Last month, Br Guy Consolmagno sj, Director of the Vatican Observatory, and referred to as ‘the Pope’s Astronomer’, spoke to several groups and communities through New Zealand. He delivered fresh insights concerning our understanding of the Universe and Creation, climaxing with the exclamation from Psalm 8 that human beings are just a little less than God.
This approach highlights the wonder and beauty of humanity’s privileged position and the potential we each have to partner God in bringing creation to completion.
One of the most important teachings of Jesus is that God does not force his attentions on anyone. God does not MAKE us do anything. But when we open ourselves to God, when we recognise the God image within us, the core of our being responds, releasing an energy that gives our ordinary life new meaning.
The Church began at Pentecost – fifty days after the Jewish Passover – because the Apostles found the courage to unlock the doors of their fear and guilt and let their new life in Jesus be seen; a life that championed unity, harmony, reconciliation.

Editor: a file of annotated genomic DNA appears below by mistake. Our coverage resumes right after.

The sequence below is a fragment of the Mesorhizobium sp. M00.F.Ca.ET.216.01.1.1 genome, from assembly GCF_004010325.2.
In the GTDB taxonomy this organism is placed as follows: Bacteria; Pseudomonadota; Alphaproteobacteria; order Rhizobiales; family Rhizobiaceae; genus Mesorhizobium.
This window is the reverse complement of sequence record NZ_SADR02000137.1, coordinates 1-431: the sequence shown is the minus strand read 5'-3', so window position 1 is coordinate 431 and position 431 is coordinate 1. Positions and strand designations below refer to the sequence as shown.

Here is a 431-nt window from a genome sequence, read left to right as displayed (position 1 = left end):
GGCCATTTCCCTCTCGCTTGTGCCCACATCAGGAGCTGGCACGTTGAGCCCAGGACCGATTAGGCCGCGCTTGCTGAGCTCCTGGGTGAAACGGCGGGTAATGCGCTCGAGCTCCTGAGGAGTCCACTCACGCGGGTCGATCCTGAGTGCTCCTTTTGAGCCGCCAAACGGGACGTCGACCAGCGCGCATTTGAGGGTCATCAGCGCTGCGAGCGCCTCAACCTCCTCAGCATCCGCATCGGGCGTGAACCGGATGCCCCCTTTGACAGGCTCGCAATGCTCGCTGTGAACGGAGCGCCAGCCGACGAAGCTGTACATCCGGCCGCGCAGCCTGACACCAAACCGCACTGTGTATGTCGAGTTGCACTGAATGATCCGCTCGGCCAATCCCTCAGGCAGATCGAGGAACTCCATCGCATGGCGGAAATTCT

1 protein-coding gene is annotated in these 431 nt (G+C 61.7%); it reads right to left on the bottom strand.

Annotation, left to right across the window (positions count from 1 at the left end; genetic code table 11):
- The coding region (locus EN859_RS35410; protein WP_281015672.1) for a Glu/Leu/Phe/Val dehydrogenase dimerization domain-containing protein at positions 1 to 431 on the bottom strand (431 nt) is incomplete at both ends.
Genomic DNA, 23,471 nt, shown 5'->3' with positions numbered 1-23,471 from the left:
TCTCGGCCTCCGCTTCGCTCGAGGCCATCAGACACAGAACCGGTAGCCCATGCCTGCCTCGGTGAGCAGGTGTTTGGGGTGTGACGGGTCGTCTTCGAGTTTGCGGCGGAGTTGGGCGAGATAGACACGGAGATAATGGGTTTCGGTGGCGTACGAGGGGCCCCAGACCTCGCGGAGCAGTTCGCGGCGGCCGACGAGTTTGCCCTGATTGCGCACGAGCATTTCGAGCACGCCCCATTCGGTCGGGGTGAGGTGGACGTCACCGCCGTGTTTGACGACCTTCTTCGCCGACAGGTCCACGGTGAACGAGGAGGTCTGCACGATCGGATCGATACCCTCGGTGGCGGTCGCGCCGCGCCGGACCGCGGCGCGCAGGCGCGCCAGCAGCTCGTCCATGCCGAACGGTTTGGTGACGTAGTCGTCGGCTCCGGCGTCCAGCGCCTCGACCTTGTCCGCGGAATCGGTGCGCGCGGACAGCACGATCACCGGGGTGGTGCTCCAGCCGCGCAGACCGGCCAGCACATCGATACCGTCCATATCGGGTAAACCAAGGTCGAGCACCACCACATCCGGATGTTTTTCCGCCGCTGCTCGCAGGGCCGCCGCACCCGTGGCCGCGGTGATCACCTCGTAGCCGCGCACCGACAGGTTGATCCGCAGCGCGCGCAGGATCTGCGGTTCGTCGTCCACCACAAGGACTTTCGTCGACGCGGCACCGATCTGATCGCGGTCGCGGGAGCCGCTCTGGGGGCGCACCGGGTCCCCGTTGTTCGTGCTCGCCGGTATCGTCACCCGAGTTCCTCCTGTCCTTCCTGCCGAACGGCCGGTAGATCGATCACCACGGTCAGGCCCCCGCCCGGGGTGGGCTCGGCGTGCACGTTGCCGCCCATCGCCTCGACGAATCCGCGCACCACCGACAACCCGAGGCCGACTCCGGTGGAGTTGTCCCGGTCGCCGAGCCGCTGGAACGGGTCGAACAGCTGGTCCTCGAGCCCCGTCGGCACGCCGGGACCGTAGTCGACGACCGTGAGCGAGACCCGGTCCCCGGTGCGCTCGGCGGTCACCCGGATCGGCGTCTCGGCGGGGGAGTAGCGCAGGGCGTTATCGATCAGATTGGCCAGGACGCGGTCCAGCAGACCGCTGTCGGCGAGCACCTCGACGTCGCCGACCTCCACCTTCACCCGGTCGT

“The Apostles stepped over the boundaries of the comfortable and the known and dared to share the change in their lives. They were to discover the world was looking for this kind of life. God’s Spirit had long been at work and all it needed was the human spark to start the fire.”
They stepped over the boundaries of the comfortable and the known and dared to share the change in their lives. They were to discover the world was looking for this kind of life. God’s Spirit had long been at work and all it needed was the human spark to start the fire.
Pentecost continues to speak to those who believe in Jesus. It urges us to live the unity we profess; to serve one another with an unselfish generosity; to let our world see the horror of its slavery to self-interest.
Cardinal John Dew, in his vision for the Archdiocese of Wellington, is calling us to channel our desire for wholeness by uniting with others in both a spiritual and a social connection, building friendships and witnessing joy and hope to our world. He sees a new Pentecost dawning and wants each of us to grasp this opportunity.